By Amy K. Frantz
Are Iowa businesses paying their “fair share” of the tax burden in the state? What constitutes a “fair share” for a business will differ depending on one’s views. But first, it would be helpful to know just what share of the tax burden Iowa businesses are paying now. Ernst & Young LLP, in conjunction with the Council On State Taxation (COST) and the State Tax Research Institute (STRI), produces an annual report with detailed state-by-state estimates of the state and local taxes paid by businesses. The most recent report available provides estimates for fiscal year (FY) 2015.
The Ernst and Young report provides data on the taxes businesses pay to state and local governments. There has been much discussion about whether Iowa businesses are paying enough in corporate income taxes or are receiving too many tax breaks. However, to determine whether a business is paying a “fair share” we must consider the overall tax burden on the business, not just one piece. State corporate income taxes make up only 6.8 percent of the taxes paid by businesses in Iowa. Taxes paid to local governments must be included when looking at business tax burden, as property taxes are generally the largest piece of the tax burden paid by a business. In Iowa, property taxes make up 43.5 percent of the tax burden on businesses. The following chart shows the composition of state and local business taxes by type for Iowa’s businesses in FY15.
What is the tax burden on Iowa’s businesses in terms of actual tax revenue? Iowa businesses paid $6.8 billion in state and local taxes in FY15. The largest piece of this tax burden is the property tax, with businesses paying $3 billion in property taxes in FY15. The next largest piece is the sales tax, with $1.7 billion paid by Iowa businesses in FY15. Iowa businesses paid $500 million in corporate income taxes in FY15. The remaining $1.6 billion is made up of the other taxes listed in the chart above.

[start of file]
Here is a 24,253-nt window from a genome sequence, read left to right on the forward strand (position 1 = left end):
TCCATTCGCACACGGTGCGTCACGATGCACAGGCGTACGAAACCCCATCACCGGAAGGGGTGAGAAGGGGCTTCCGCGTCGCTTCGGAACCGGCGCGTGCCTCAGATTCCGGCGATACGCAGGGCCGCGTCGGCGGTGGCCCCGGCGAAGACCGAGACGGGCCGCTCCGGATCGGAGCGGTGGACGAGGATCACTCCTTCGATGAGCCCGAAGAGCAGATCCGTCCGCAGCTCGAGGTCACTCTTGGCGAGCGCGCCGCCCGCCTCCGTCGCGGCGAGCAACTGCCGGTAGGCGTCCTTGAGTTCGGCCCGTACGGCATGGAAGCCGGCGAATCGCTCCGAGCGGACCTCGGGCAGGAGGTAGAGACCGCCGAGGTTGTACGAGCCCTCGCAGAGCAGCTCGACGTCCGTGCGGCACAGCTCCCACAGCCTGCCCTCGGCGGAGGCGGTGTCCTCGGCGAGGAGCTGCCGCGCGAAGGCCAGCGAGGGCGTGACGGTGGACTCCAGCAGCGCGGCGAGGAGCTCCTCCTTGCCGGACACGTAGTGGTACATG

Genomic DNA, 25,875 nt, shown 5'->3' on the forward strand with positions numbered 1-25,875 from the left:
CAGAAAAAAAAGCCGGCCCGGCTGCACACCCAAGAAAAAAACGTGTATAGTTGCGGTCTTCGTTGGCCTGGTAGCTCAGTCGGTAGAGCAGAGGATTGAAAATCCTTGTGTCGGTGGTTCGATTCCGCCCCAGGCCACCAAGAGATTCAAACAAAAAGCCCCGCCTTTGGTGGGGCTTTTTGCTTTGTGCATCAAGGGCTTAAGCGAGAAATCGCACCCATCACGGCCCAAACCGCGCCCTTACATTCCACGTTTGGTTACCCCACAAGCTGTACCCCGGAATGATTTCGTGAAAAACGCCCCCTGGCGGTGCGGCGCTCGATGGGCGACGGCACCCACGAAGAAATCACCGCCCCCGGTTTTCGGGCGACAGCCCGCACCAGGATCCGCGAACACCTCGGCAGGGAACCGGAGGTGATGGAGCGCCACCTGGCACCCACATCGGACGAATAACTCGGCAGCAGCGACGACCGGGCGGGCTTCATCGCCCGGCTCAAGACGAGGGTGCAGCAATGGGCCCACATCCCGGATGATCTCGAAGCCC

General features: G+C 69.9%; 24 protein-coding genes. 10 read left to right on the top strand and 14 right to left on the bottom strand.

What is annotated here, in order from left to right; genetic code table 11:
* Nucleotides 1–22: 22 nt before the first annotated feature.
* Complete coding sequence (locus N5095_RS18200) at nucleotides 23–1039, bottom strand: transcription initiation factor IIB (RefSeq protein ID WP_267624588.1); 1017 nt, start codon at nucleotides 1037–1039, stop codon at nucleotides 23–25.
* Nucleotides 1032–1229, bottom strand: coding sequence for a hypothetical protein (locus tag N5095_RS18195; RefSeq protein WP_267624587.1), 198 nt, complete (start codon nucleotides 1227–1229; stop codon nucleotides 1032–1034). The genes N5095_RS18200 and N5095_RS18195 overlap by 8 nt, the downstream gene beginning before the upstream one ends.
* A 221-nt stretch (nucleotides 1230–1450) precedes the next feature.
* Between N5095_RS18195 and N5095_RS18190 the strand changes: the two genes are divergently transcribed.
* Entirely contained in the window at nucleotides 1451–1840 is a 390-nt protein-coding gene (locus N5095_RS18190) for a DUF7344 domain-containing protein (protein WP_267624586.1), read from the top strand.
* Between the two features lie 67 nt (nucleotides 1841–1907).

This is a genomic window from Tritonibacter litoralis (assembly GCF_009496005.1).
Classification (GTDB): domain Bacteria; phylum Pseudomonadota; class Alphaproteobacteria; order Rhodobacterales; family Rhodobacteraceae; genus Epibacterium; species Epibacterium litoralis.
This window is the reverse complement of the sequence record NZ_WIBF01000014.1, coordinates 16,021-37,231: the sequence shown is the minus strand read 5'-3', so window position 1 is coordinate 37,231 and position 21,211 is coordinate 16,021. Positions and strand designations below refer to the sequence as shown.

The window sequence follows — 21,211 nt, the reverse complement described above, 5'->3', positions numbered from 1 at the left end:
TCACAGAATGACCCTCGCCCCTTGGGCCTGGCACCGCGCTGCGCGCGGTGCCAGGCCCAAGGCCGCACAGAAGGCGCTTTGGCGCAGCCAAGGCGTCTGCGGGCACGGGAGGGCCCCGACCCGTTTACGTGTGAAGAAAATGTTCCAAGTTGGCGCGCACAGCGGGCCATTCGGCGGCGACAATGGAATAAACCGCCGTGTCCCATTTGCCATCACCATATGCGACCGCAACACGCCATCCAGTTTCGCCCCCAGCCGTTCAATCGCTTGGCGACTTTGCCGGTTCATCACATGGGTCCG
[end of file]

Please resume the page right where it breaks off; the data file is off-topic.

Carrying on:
How does the burden on Iowa’s businesses compare to the overall tax burden? The business share of state and local taxes combined in Iowa is 45 percent. The business share of state taxes alone in Iowa is 37.5 percent, and the business share of local taxes in Iowa is 58.1 percent. In the United States as a whole, the business share of state and local taxes is 44.1 percent, while the business share of state taxes is 39.5 percent and the business share of local taxes is 51.1 percent. Iowa is close to the United States average on combined and state tax burden, while Iowa’s local tax burden on businesses is higher than the national average.
When looking at the tax burden paid by Iowa businesses, and trying to determine if businesses are paying a “fair share,” it is unfair to only look at one piece of that tax burden – the corporate income tax. We must look at the overall tax burden placed on Iowa’s businesses by all taxing entities, state and local.
Amy K. Frantz is Vice President of Public Interest Institute.
The views expressed herein are those of the author and not necessarily those of Public Interest Institute or Tax Education Foundation. They are brought to you in the interest of a better-informed citizenry.